Austrian School economist Ludwig von Mises argued that economic and political freedom were mutually dependent: "The idea that political freedom can be preserved in the absence of economic freedom, and vice versa, is an illusion. Political freedom is the corollary of economic freedom. It is no accident that the age of capitalism became also the age of government by the people."
In The Road to Serfdom, Hayek argued that "Economic control is not merely control of a sector of human life which can be separated from the rest; it is the control of the means for all our ends." Hayek criticized socialist policies as the slippery slope that can lead to totalitarianism.
Gordon Tullock has argued that "the Hayek-Friedman argument" predicted totalitarian governments in much of Western Europe in the late 20th century – which did not occur. He uses the example of Sweden, in which the government at that time controlled 63 percent of GNP, as an example to support his argument that the basic problem with The Road to Serfdom is "that it offered predictions which turned out to be false. The steady advance of government in places such as Sweden has not led to any loss of non-economic freedoms." While criticizing Hayek, Tullock still praises the classical liberal notion of economic freedom, saying, "Arguments for political freedom are strong, as are the arguments for economic freedom. We needn’t make one set of arguments depend on the other."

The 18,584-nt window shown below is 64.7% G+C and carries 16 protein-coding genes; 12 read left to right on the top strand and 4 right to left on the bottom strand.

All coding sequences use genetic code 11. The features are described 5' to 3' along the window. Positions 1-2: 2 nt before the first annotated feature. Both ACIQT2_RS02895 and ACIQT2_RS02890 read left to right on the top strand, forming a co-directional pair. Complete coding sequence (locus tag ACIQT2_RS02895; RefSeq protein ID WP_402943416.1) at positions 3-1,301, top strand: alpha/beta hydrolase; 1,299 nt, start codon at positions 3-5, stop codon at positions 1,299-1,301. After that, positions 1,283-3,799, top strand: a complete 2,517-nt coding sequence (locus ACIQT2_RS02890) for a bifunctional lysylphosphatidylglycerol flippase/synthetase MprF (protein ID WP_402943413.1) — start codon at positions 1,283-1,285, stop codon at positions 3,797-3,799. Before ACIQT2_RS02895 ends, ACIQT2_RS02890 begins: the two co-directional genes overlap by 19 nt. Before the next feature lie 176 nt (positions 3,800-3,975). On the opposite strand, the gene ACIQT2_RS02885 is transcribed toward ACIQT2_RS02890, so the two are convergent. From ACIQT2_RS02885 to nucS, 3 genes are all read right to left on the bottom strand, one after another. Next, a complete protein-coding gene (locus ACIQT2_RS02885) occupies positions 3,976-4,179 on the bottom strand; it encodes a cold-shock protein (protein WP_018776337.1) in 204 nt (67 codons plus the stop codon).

Indices of economic freedom
The annual surveys Economic Freedom of the World (EFW) and Index of Economic Freedom (IEF) are two indices which attempt to measure the degree of economic freedom in the world's nations. The EFW index, originally developed by Gwartney, Lawson and Block at the Fraser Institute was likely the most used in empirical studies as of 2000. The other major index, which was developed by The Heritage Foundation and The Wall Street Journal appears superior for data work, although as it only goes back to 1995, it is less useful for historical comparisons.